Since digital effects took over in movies, it is difficult to speak of blockbusters, because the computer does a very important part of the work. The actors almost always perform against a green background that is then filled in with all kinds of computer-generated landscapes and creatures. The result of that strange mixture is what reaches the screen. The artisan part of films like Cleopatra or Ray Harryhausen’s homemade special effects have fallen by the wayside. However, there is an art in which it is still possible to speak of craftsmanship and authentic blockbusters: the comic.
Although creators can get a little computer help, drawing a comic is still mostly manual labor. And, in some cases, it leaves readers speechless. Is what happens with Revolution I. Freedom (Planeta Cómic, Translation by Albert Agut Iglesias), the first volume of a series of three with which Florent Grouazel and Younn Locard intend to bring the history of the French Revolution to the comic and for which they received the Grand Prize of the Angouleme Festival, the most important award given to a comic strip. The result of this gigantic fresco of Paris in the summer of the storming of the Bastille, in 1789, represents a display of documentation and historical rigor. It is not only beautiful, entertaining, fast-paced: its recreation of the French capital of the late 18th century and of historical events that are part of the collective imagination of Europe is spectacular.
The two authors took five years to draw their comic: they were inspired not only by extensive documentation, but also by Barry Lyndon, the period film that Stanley Kubrick shot only with natural lighting or candles for night scenes, or even in sleeves. Every detail is taken care of with realism and precision, from the clothes to the scenarios in which the story takes place: the courtrooms, the poorest neighborhoods of the capital, the assembly in which the Estates General are held or the shops of merchants. Grouazel and Locard have consulted archives, but also the first photographs of 19th century Paris and their sepia color has been found in numerous vignettes.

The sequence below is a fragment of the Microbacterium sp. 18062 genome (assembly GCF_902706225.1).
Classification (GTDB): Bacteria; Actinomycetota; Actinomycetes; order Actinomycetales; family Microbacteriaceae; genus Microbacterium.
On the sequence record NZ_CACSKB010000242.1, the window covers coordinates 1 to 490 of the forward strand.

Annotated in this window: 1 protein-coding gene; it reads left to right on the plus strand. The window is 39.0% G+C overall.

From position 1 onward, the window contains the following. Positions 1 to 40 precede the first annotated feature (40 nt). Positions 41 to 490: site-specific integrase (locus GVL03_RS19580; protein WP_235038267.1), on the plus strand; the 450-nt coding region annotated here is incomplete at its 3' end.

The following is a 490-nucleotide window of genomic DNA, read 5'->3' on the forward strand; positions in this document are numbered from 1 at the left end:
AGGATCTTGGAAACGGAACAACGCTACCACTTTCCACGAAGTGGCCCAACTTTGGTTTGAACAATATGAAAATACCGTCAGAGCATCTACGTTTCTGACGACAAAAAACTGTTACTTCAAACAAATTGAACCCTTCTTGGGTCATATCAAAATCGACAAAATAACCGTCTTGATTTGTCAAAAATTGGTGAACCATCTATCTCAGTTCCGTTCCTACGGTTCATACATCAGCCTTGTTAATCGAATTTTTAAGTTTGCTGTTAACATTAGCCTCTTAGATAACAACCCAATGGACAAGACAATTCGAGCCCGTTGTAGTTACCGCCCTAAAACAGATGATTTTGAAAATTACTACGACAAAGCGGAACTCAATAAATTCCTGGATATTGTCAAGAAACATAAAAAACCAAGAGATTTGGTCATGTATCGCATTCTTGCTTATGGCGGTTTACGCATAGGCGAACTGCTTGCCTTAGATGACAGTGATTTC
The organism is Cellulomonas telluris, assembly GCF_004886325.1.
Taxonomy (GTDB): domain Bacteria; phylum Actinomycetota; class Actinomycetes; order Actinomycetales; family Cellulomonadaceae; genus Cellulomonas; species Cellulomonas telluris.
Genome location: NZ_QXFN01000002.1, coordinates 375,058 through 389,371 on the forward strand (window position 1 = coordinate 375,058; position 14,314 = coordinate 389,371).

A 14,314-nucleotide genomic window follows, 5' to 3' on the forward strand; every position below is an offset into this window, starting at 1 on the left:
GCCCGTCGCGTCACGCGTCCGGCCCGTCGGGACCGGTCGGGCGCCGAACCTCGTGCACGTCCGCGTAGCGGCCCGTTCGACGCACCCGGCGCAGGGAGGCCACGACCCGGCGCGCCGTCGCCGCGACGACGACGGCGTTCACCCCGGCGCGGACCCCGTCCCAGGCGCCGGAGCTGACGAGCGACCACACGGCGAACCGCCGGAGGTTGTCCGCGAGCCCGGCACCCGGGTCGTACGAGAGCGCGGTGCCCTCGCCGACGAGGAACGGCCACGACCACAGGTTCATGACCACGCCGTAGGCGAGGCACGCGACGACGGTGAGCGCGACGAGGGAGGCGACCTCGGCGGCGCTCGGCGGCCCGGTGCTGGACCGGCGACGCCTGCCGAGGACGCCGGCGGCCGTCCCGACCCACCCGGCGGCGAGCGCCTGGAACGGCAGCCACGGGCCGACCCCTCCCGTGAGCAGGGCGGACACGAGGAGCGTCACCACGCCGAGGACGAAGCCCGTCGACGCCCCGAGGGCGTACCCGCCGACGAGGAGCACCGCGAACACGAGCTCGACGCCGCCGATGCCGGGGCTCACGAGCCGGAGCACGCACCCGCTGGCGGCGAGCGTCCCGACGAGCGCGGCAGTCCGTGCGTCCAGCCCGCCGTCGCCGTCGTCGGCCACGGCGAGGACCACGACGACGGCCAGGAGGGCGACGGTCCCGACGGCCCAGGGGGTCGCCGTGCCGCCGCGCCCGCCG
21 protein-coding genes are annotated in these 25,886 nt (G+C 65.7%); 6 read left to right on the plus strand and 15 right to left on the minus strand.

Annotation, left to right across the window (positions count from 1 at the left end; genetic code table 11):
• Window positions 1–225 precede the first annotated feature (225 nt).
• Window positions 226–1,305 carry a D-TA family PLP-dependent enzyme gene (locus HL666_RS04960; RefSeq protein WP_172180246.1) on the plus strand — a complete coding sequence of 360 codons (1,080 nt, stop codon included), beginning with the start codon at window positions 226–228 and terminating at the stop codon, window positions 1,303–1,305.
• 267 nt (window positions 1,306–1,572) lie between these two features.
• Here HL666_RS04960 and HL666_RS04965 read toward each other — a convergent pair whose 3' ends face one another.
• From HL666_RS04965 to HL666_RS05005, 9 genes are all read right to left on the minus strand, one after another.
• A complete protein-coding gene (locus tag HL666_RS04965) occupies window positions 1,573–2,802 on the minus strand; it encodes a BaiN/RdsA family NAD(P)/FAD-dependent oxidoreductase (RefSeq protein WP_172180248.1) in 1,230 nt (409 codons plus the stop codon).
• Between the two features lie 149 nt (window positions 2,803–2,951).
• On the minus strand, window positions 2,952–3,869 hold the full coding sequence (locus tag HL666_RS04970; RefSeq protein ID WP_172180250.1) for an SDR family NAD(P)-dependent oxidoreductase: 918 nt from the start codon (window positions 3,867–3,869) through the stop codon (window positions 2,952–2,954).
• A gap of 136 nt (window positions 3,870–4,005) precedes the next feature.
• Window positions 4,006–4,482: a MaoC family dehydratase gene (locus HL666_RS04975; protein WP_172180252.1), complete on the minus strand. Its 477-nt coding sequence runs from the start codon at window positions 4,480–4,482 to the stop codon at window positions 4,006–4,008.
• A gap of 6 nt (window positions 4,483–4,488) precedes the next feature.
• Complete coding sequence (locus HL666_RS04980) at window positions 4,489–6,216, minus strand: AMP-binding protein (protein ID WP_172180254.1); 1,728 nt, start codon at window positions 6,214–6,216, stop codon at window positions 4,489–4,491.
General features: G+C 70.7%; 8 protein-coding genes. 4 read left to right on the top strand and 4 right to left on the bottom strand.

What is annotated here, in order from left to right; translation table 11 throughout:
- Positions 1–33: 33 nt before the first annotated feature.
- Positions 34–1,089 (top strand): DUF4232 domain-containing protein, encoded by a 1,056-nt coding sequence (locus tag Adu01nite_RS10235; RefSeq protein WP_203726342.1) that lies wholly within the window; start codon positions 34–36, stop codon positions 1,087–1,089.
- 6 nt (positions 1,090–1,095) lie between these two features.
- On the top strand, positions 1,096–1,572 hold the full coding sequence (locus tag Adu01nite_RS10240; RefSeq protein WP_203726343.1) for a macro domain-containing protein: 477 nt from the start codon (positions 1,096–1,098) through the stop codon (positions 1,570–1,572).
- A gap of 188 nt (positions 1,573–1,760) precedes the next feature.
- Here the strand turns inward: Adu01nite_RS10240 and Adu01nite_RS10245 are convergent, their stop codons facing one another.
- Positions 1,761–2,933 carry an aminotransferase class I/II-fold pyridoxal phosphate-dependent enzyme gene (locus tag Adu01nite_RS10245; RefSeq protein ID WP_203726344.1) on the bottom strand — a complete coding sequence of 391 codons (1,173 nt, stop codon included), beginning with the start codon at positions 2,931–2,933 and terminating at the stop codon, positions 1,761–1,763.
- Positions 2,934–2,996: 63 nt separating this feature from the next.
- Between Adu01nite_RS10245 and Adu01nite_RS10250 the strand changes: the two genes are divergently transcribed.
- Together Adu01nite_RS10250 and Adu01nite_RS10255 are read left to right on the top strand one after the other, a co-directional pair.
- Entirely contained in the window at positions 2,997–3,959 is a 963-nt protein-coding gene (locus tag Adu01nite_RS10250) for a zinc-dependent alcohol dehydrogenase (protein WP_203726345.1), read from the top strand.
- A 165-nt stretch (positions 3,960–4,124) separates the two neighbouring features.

The enormous work that its authors have invested in the funds, in the drawing of each of the houses, furniture, suits, rags, uniforms, streets or bridges in Paris gives an extraordinary density to the comic. Good historical comics allow you to contemplate and, at the same time, imagine a moment from the past. Fidelity to reality, in a tradition that includes Hergé or Hugo Pratt, who were obsessed with documentation, is part of the pact with readers. But, at the same time, the story, the drawings, the point of view of the cartoonist, are pure subjectivity.
Despite being the central event in the modern history of France and thousands of books have been written about it, there are still shady corners in the French Revolution and, above all, conflicting interpretations. Was it a slaughter without limits? An inevitable regime change? The first great triumph of the people? The beginning of the end of absolutism in Europe? Even the central day of that revolution, turned into the French national holiday, remains a mystery. Éric Vuillard wrote in his novel July 14 (Tusquets), who reconstructs that day: “You have to write what is ignored. Strictly speaking, what happened on July 14 is unknown. The stories we have are corseted or washed out. You have to think about things from the nameless crowd. And what is not written must be related ”.
Grouazel and Locard start from those two ideas of Vuillard: they portray the nameless crowd, because the characters that articulate the story come from all social classes and move along the story. And they tell what is not written. Or rather, they draw it. The storming of the Bastille occupies a small space in his 300-page account (which will have 1,000 in total when the three volumes are published). The Paris of hunger (bread had never been so expensive as that summer), of violence, of fed up with the privileges of the nobility, but also politics and the press, are the main protagonists of an unforgettable comic.
Authors: Florent Grouazel and Younn Locard
Translation: Albert Agut Iglesias
Publisher: Planeta Cómic, 2021
Format: 336 pages – 35 euros
Eddie is an Australian news reporter with over 9 years in the industry and has published on Forbes and tech crunch.